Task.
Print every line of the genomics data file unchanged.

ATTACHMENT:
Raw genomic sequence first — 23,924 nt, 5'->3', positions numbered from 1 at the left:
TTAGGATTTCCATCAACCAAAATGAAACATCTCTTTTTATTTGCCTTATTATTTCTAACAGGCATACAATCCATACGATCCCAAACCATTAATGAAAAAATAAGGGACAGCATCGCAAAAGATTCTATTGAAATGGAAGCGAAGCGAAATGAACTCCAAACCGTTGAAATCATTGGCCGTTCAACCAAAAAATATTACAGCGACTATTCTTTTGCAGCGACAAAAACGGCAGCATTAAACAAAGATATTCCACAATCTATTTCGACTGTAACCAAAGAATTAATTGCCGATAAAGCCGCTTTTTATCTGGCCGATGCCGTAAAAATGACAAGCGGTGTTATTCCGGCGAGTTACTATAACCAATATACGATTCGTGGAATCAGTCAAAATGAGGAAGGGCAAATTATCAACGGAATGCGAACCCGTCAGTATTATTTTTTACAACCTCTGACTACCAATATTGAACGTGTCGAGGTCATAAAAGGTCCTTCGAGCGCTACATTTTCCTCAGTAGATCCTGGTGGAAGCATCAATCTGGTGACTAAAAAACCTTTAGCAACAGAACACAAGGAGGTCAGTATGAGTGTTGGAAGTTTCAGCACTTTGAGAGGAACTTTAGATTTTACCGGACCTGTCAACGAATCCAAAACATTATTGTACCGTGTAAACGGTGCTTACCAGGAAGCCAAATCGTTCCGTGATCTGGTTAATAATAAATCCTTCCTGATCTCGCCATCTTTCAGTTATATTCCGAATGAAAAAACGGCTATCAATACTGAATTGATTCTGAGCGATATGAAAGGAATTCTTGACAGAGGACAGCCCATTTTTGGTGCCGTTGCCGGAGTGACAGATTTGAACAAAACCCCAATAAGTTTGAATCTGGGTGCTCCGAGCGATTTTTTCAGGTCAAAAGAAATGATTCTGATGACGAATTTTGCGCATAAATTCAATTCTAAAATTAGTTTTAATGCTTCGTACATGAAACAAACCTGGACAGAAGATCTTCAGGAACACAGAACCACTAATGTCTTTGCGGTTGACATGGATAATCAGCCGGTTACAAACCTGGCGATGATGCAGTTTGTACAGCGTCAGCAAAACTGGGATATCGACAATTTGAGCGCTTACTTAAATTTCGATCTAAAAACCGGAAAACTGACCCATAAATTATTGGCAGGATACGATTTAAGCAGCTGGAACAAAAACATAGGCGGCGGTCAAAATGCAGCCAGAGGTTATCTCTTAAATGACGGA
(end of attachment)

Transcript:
Raw genomic sequence first — 23,924 nt, 5'->3', positions numbered from 1 at the left:
TTAGGATTTCCATCAACCAAAATGAAACATCTCTTTTTATTTGCCTTATTATTTCTAACAGGCATACAATCCATACGATCCCAAACCATTAATGAAAAAATAAGGGACAGCATCGCAAAAGATTCTATTGAAATGGAAGCGAAGCGAAATGAACTCCAAACCGTTGAAATCATTGGCCGTTCAACCAAAAAATATTACAGCGACTATTCTTTTGCAGCGACAAAAACGGCAGCATTAAACAAAGATATTCCACAATCTATTTCGACTGTAACCAAAGAATTAATTGCCGATAAAGCCGCTTTTTATCTGGCCGATGCCGTAAAAATGACAAGCGGTGTTATTCCGGCGAGTTACTATAACCAATATACGATTCGTGGAATCAGTCAAAATGAGGAAGGGCAAATTATCAACGGAATGCGAACCCGTCAGTATTATTTTTTACAACCTCTGACTACCAATATTGAACGTGTCGAGGTCATAAAAGGTCCTTCGAGCGCTACATTTTCCTCAGTAGATCCTGGTGGAAGCATCAATCTGGTGACTAAAAAACCTTTAGCAACAGAACACAAGGAGGTCAGTATGAGTGTTGGAAGTTTCAGCACTTTGAGAGGAACTTTAGATTTTACCGGACCTGTCAACGAATCCAAAACATTATTGTACCGTGTAAACGGTGCTTACCAGGAAGCCAAATCGTTCCGTGATCTGGTTAATAATAAATCCTTCCTGATCTCGCCATCTTTCAGTTATATTCCGAATGAAAAAACGGCTATCAATACTGAATTGATTCTGAGCGATATGAAAGGAATTCTTGACAGAGGACAGCCCATTTTTGGTGCCGTTGCCGGAGTGACAGATTTGAACAAAACCCCAATAAGTTTGAATCTGGGTGCTCCGAGCGATTTTTTCAGGTCAAAAGAAATGATTCTGATGACGAATTTTGCGCATAAATTCAATTCTAAAATTAGTTTTAATGCTTCGTACATGAAACAAACCTGGACAGAAGATCTTCAGGAACACAGAACCACTAATGTCTTTGCGGTTGACATGGATAATCAGCCGGTTACAAACCTGGCGATGATGCAGTTTGTACAGCGTCAGCAAAACTGGGATATCGACAATTTGAGCGCTTACTTAAATTTCGATCTAAAAACCGGAAAACTGACCCATAAATTATTGGCAGGATACGATTTAAGCAGCTGGAACAAAAACATAGGCGGCGGTCAAAATGCAGCCAGAGGTTATCTCTTAAATGACGGA